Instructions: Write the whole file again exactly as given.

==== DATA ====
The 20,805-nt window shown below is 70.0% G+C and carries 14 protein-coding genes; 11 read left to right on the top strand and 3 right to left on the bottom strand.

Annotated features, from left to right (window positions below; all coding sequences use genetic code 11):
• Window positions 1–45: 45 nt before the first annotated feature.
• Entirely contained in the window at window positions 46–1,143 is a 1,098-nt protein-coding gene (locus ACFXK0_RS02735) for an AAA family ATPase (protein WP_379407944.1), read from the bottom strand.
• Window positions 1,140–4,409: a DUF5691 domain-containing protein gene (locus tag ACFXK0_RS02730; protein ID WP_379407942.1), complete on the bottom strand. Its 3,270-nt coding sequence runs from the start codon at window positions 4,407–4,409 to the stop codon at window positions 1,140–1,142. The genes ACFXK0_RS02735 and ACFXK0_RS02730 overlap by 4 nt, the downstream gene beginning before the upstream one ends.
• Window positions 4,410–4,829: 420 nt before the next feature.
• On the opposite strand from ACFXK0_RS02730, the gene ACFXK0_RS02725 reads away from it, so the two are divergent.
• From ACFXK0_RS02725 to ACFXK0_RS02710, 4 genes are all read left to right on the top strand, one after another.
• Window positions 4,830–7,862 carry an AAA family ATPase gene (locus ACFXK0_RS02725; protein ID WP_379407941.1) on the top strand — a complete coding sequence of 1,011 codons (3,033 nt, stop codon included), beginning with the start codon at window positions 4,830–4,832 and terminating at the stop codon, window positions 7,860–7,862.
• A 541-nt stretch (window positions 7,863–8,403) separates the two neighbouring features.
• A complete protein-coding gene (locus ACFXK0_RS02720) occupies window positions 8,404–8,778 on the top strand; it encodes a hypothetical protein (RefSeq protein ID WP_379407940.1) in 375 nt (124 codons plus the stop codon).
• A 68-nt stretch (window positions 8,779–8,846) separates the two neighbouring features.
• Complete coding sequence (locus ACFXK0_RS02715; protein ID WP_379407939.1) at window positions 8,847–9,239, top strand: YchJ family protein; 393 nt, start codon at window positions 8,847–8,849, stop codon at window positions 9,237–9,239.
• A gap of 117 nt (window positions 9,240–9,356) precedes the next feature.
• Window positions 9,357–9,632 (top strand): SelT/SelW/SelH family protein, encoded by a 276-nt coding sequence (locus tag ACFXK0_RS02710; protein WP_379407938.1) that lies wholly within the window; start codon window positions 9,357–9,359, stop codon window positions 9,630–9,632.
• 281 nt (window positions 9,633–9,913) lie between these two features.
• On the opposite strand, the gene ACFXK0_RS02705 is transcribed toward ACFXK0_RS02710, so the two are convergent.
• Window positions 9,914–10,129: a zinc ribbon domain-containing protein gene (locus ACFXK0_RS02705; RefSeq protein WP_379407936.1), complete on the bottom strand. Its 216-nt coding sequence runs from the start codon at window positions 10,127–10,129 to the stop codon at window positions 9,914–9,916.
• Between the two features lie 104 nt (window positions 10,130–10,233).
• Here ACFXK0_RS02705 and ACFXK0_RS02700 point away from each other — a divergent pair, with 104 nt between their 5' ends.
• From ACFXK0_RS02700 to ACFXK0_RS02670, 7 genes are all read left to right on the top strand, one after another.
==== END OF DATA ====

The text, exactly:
The 20,805-nt window shown below is 70.0% G+C and carries 14 protein-coding genes; 11 read left to right on the top strand and 3 right to left on the bottom strand.

Annotated features, from left to right (window positions below; all coding sequences use genetic code 11):
• Window positions 1–45: 45 nt before the first annotated feature.
• Entirely contained in the window at window positions 46–1,143 is a 1,098-nt protein-coding gene (locus ACFXK0_RS02735) for an AAA family ATPase (protein WP_379407944.1), read from the bottom strand.
• Window positions 1,140–4,409: a DUF5691 domain-containing protein gene (locus tag ACFXK0_RS02730; protein ID WP_379407942.1), complete on the bottom strand. Its 3,270-nt coding sequence runs from the start codon at window positions 4,407–4,409 to the stop codon at window positions 1,140–1,142. The genes ACFXK0_RS02735 and ACFXK0_RS02730 overlap by 4 nt, the downstream gene beginning before the upstream one ends.
• Window positions 4,410–4,829: 420 nt before the next feature.
• On the opposite strand from ACFXK0_RS02730, the gene ACFXK0_RS02725 reads away from it, so the two are divergent.
• From ACFXK0_RS02725 to ACFXK0_RS02710, 4 genes are all read left to right on the top strand, one after another.
• Window positions 4,830–7,862 carry an AAA family ATPase gene (locus ACFXK0_RS02725; protein ID WP_379407941.1) on the top strand — a complete coding sequence of 1,011 codons (3,033 nt, stop codon included), beginning with the start codon at window positions 4,830–4,832 and terminating at the stop codon, window positions 7,860–7,862.
• A 541-nt stretch (window positions 7,863–8,403) separates the two neighbouring features.
• A complete protein-coding gene (locus ACFXK0_RS02720) occupies window positions 8,404–8,778 on the top strand; it encodes a hypothetical protein (RefSeq protein ID WP_379407940.1) in 375 nt (124 codons plus the stop codon).
• A 68-nt stretch (window positions 8,779–8,846) separates the two neighbouring features.
• Complete coding sequence (locus ACFXK0_RS02715; protein ID WP_379407939.1) at window positions 8,847–9,239, top strand: YchJ family protein; 393 nt, start codon at window positions 8,847–8,849, stop codon at window positions 9,237–9,239.
• A gap of 117 nt (window positions 9,240–9,356) precedes the next feature.
• Window positions 9,357–9,632 (top strand): SelT/SelW/SelH family protein, encoded by a 276-nt coding sequence (locus tag ACFXK0_RS02710; protein WP_379407938.1) that lies wholly within the window; start codon window positions 9,357–9,359, stop codon window positions 9,630–9,632.
• 281 nt (window positions 9,633–9,913) lie between these two features.
• On the opposite strand, the gene ACFXK0_RS02705 is transcribed toward ACFXK0_RS02710, so the two are convergent.
• Window positions 9,914–10,129: a zinc ribbon domain-containing protein gene (locus ACFXK0_RS02705; RefSeq protein WP_379407936.1), complete on the bottom strand. Its 216-nt coding sequence runs from the start codon at window positions 10,127–10,129 to the stop codon at window positions 9,914–9,916.
• Between the two features lie 104 nt (window positions 10,130–10,233).
• Here ACFXK0_RS02705 and ACFXK0_RS02700 point away from each other — a divergent pair, with 104 nt between their 5' ends.
• From ACFXK0_RS02700 to ACFXK0_RS02670, 7 genes are all read left to right on the top strand, one after another.